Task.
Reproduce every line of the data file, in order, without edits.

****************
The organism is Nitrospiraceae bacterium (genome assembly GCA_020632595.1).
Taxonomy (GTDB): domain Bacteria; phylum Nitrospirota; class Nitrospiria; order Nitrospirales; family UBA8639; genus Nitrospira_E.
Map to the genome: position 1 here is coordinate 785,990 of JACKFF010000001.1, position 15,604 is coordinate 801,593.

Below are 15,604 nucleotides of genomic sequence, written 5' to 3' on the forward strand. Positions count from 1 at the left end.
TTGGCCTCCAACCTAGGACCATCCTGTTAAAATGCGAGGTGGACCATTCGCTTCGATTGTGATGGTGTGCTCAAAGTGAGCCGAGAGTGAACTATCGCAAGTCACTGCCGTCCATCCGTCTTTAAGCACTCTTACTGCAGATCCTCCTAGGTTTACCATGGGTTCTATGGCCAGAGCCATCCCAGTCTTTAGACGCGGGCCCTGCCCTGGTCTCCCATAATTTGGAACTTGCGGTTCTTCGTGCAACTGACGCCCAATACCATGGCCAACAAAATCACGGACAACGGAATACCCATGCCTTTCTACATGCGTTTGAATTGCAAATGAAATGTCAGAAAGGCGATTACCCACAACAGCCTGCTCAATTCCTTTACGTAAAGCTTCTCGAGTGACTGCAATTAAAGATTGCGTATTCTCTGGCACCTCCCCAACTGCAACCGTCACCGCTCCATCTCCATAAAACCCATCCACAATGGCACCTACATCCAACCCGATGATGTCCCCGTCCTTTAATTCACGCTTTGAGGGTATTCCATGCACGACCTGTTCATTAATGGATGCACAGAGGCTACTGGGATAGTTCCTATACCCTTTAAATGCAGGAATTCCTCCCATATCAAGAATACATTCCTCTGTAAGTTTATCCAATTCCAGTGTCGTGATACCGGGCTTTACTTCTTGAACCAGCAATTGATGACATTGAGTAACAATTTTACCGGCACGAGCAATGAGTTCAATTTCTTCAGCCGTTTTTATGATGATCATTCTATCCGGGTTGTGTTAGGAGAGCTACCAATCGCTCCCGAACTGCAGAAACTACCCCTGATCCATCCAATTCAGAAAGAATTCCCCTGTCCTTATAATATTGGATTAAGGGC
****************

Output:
The organism is Nitrospiraceae bacterium (genome assembly GCA_020632595.1).
Taxonomy (GTDB): domain Bacteria; phylum Nitrospirota; class Nitrospiria; order Nitrospirales; family UBA8639; genus Nitrospira_E.
Map to the genome: position 1 here is coordinate 785,990 of JACKFF010000001.1, position 15,604 is coordinate 801,593.

Below are 15,604 nucleotides of genomic sequence, written 5' to 3' on the forward strand. Positions count from 1 at the left end.
TTGGCCTCCAACCTAGGACCATCCTGTTAAAATGCGAGGTGGACCATTCGCTTCGATTGTGATGGTGTGCTCAAAGTGAGCCGAGAGTGAACTATCGCAAGTCACTGCCGTCCATCCGTCTTTAAGCACTCTTACTGCAGATCCTCCTAGGTTTACCATGGGTTCTATGGCCAGAGCCATCCCAGTCTTTAGACGCGGGCCCTGCCCTGGTCTCCCATAATTTGGAACTTGCGGTTCTTCGTGCAACTGACGCCCAATACCATGGCCAACAAAATCACGGACAACGGAATACCCATGCCTTTCTACATGCGTTTGAATTGCAAATGAAATGTCAGAAAGGCGATTACCCACAACAGCCTGCTCAATTCCTTTACGTAAAGCTTCTCGAGTGACTGCAATTAAAGATTGCGTATTCTCTGGCACCTCCCCAACTGCAACCGTCACCGCTCCATCTCCATAAAACCCATCCACAATGGCACCTACATCCAACCCGATGATGTCCCCGTCCTTTAATTCACGCTTTGAGGGTATTCCATGCACGACCTGTTCATTAATGGATGCACAGAGGCTACTGGGATAGTTCCTATACCCTTTAAATGCAGGAATTCCTCCCATATCAAGAATACATTCCTCTGTAAGTTTATCCAATTCCAGTGTCGTGATACCGGGCTTTACTTCTTGAACCAGCAATTGATGACATTGAGTAACAATTTTACCGGCACGAGCAATGAGTTCAATTTCTTCAGCCGTTTTTATGATGATCATTCTATCCGGGTTGTGTTAGGAGAGCTACCAATCGCTCCCGAACTGCAGAAACTACCCCTGATCCATCCAATTCAGAAAGAATTCCCCTGTCCTTATAATATTGGATTAAGGGC